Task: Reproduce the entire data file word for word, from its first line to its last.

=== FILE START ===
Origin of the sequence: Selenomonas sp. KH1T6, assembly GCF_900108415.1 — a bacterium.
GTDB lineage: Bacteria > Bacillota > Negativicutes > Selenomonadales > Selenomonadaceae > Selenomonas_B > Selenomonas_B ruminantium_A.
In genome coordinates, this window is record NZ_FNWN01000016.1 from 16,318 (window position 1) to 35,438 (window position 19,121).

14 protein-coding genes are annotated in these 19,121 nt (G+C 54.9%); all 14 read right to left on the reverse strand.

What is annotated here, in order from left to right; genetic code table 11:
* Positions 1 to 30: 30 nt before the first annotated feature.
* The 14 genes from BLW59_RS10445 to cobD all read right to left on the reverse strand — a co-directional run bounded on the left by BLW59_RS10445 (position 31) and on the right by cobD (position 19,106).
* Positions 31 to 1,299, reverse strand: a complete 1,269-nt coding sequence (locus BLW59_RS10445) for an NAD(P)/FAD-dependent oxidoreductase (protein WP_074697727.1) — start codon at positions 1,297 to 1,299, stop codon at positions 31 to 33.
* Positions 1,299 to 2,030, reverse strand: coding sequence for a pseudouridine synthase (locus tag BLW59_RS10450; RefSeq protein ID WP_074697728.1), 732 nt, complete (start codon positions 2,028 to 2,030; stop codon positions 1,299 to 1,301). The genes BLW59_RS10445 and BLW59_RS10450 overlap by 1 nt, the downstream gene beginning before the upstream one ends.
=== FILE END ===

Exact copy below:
Origin of the sequence: Selenomonas sp. KH1T6, assembly GCF_900108415.1 — a bacterium.
GTDB lineage: Bacteria > Bacillota > Negativicutes > Selenomonadales > Selenomonadaceae > Selenomonas_B > Selenomonas_B ruminantium_A.
In genome coordinates, this window is record NZ_FNWN01000016.1 from 16,318 (window position 1) to 35,438 (window position 19,121).

14 protein-coding genes are annotated in these 19,121 nt (G+C 54.9%); all 14 read right to left on the reverse strand.

What is annotated here, in order from left to right; genetic code table 11:
* Positions 1 to 30: 30 nt before the first annotated feature.
* The 14 genes from BLW59_RS10445 to cobD all read right to left on the reverse strand — a co-directional run bounded on the left by BLW59_RS10445 (position 31) and on the right by cobD (position 19,106).
* Positions 31 to 1,299, reverse strand: a complete 1,269-nt coding sequence (locus BLW59_RS10445) for an NAD(P)/FAD-dependent oxidoreductase (protein WP_074697727.1) — start codon at positions 1,297 to 1,299, stop codon at positions 31 to 33.
* Positions 1,299 to 2,030, reverse strand: coding sequence for a pseudouridine synthase (locus tag BLW59_RS10450; RefSeq protein ID WP_074697728.1), 732 nt, complete (start codon positions 2,028 to 2,030; stop codon positions 1,299 to 1,301). The genes BLW59_RS10445 and BLW59_RS10450 overlap by 1 nt, the downstream gene beginning before the upstream one ends.